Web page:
Also ironic that Bloomberg Businessweek has a story about how Walmart is so intent on becoming the nation's biggest beer retailer that "it has been selling Budweiser, Coors and other brews almost at cost in at least some stores ... part of a plan to double alcohol sales by 2016 and seize a larger slice of a U.S. beer market worth about $45 billion."

    (Is it a symbol of a larger strategic problem at Walmart that it is spending a lot of money seeking to dominate a segment in decline?)

    To me, it comes down to highest common denominator marketing vs. lowest common denominator marketing. The companies doing the former seem to be growing, while the mainstream beer companies, which sort of reflexively do the latter because that's what big companies do, are suffering.

    And just one more time ... it is worth looking at the recent ad for Guinness, which is highest common denominator marketing at its best. Check it out at right.

    Published on: September 17, 2013

    • The Boston Business Journal reports that Ahold-owned Peapod "has been adding pickup service at its Stop & Shop and Giant stores at a rate of two to six stores a week in recent months. The company started about a year ago with a Stop & Shop in Abington, and now has more than 80 locations, including 29 in Massachusetts, Peapod director of marketing Peg Merzbacher says. Four are being added this week, including one in Wayland, and the company expects to have 100 by Thanksgiving.

    "We’re finding that it’s definitely growing our e-commerce sales, for sure,” Merzbacher says. “It resonates for people for whom home delivery might not have worked.”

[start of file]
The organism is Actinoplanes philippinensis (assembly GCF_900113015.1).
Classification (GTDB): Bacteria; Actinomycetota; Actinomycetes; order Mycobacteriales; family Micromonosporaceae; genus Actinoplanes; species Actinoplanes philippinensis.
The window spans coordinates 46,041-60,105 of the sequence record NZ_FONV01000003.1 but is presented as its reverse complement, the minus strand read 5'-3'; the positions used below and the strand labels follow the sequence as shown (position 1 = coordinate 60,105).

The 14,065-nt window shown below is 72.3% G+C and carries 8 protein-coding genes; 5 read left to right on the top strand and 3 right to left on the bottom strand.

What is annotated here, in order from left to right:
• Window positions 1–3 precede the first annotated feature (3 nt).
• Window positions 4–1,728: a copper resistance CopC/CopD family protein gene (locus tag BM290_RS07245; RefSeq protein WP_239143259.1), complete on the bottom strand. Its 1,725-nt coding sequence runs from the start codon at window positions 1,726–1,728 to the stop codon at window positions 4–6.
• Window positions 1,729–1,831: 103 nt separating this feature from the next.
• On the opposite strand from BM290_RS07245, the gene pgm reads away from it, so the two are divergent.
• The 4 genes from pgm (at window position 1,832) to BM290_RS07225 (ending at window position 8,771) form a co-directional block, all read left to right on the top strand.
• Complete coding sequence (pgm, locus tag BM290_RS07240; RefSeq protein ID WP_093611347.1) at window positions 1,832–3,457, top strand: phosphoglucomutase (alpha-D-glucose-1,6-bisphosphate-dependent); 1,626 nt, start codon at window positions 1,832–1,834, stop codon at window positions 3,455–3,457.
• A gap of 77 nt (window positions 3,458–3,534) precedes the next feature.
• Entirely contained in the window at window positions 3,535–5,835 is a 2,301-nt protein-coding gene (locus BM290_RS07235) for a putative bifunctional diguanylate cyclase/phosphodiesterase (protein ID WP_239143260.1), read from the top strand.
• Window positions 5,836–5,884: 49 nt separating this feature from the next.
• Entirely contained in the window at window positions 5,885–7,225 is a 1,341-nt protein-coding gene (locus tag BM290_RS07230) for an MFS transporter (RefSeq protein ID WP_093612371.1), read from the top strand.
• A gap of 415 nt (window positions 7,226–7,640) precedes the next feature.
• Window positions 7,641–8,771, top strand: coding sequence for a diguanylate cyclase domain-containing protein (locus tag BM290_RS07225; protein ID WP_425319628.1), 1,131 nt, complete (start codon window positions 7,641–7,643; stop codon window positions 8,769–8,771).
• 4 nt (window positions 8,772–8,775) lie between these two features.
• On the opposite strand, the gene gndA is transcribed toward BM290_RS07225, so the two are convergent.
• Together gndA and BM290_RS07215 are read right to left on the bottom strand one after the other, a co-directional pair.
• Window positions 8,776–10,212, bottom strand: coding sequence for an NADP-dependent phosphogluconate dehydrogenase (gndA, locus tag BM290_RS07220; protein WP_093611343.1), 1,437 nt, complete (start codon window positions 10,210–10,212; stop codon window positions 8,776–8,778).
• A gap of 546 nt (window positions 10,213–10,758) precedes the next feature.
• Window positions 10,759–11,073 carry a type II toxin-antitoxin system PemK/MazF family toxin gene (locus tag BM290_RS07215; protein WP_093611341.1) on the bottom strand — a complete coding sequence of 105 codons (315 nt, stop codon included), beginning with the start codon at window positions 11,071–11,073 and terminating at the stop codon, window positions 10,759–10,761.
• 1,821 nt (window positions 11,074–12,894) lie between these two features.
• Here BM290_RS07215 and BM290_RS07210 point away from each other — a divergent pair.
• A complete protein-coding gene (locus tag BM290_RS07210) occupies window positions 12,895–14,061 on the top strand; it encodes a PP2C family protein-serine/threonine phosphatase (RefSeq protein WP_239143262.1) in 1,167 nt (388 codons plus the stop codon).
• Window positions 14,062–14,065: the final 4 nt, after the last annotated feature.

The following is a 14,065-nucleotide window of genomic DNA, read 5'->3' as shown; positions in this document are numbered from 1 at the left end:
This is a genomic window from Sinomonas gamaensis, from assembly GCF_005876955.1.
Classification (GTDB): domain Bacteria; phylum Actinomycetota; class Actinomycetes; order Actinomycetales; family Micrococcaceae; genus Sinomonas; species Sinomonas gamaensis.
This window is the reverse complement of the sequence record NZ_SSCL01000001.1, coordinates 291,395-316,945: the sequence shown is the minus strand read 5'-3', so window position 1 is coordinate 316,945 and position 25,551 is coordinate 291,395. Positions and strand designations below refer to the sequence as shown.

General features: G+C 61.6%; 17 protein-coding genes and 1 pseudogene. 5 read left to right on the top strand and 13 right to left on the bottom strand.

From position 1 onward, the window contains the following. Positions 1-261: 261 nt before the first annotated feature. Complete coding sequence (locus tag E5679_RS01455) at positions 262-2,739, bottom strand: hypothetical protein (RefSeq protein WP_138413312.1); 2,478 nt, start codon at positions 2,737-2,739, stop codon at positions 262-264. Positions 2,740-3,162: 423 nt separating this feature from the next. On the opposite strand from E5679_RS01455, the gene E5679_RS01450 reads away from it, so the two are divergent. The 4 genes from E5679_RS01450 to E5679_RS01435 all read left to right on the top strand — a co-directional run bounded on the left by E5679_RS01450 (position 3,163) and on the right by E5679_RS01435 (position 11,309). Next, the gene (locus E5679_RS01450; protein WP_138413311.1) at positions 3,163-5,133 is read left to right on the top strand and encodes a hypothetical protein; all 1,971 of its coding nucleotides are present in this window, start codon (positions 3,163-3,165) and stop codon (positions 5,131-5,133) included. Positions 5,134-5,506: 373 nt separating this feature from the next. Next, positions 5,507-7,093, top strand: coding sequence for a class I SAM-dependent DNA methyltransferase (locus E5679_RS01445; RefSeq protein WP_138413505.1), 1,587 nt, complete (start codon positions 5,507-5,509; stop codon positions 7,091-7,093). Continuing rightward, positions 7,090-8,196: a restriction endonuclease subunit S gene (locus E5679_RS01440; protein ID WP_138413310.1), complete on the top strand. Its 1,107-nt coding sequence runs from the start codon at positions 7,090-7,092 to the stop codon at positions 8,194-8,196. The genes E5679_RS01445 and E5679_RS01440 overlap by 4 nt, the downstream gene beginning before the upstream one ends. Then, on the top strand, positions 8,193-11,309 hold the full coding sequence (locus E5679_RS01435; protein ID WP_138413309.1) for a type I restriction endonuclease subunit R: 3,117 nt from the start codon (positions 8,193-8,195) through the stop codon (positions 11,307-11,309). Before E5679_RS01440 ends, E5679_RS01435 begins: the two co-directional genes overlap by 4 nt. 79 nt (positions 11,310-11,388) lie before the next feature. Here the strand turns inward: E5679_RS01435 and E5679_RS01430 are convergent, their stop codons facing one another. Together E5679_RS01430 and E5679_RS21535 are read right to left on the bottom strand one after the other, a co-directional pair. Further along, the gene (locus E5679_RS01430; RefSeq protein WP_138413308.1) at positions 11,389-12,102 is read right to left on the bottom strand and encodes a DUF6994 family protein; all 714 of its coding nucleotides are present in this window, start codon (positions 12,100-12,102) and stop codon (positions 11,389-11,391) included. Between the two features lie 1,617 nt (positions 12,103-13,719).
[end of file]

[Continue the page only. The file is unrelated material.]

KC's View:

    Published on: September 17, 2013

    USA Today reports that early in 2014, China will replace Canada as Starbucks' "second-largest market, where Starbucks plans to open its 1,000th store sometime before the end of 2013. As it expands in China – where Starbucks announced the opening of two iconic, flagship stores on Monday – Starbucks is experimenting both with the interior and exterior designs of its new stores in a bid to appeal to Chinese customers ... For Starbucks, it's all about tapping into growth markets with room to run. The chain, which has more than 12,000 U.S. locations, now views China as its biggest growth market, which can help it taper the pace of domestic growth. By the end of this year, Starbucks will have 4,000 locations across China and Asia Pacific."


    • Florida-based Riteway Sales and Marketing said yesterday that it is launching a fresh foods division, Riteway Fresh, to target the southeastern US. The company has hired Don Bishop, the former Eastern region vice president for Del Monte Foods as well as president of Tampa-based Bishop Targeted Marketing, to run the new division.
    KC's View:

    Published on: September 17, 2013

    • PepsiCo reportedly has named Seth Kaufman to be its new VP-brand marketing. Kaufman is the former VP-general manager of the Starbucks Joint Venture, and before that was director-media strategy and investment for PepsiCo beverages.

    Kaufman succeeds Angelique Krembs, who becomes VP-field marketing and innovation for North American Beverages.


    • The Grocery Manufacturers Association (GMA), announced the appointment of Dr. Brian Bedard as Executive Director of the GMA Science and Education Foundation (SEF). Dr. Bedard is described as "a veterinarian, international agriculture and food safety specialist and senior manager with 30 years of experience in China, Southeast Asia, Africa, the United States and Canada .. More recently, he has been employed by the World Bank to manage international programs including the Global Food Safety Capacity Building Partnership, coordination of the global avian influenza program and evolving initiatives related to the prevention and control of diseases at the animal-human interface diseases in developing countries."
    KC's View:

    Published on: September 17, 2013

    ...will return.
    KC's View:

    Published on: September 17, 2013

    In Monday Night Football action, the Cincinnati Bengals defeated the Pittsburgh Steelers 20-10.
    KC's View: